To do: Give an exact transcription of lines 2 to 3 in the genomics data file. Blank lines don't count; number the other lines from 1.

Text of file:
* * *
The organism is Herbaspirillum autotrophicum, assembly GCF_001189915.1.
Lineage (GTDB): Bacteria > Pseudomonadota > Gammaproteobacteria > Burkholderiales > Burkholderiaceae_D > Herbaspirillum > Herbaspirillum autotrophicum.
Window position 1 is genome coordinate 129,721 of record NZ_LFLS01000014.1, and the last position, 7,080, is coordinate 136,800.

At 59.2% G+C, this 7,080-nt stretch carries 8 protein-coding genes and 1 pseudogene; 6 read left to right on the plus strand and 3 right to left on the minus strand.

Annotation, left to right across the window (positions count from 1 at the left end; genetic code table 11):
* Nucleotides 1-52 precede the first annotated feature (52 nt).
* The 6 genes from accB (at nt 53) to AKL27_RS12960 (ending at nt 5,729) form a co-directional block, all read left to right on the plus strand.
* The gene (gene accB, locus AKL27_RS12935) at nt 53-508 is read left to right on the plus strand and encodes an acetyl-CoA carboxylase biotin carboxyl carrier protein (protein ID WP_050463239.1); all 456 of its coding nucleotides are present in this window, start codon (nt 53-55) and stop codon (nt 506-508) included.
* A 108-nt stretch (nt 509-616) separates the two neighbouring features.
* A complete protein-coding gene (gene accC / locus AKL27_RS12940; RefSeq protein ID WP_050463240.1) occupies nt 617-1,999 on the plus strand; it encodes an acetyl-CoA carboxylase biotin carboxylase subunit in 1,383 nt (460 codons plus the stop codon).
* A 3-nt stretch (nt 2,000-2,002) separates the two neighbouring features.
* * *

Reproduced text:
Lineage (GTDB): Bacteria > Pseudomonadota > Gammaproteobacteria > Burkholderiales > Burkholderiaceae_D > Herbaspirillum > Herbaspirillum autotrophicum.
Window position 1 is genome coordinate 129,721 of record NZ_LFLS01000014.1, and the last position, 7,080, is coordinate 136,800.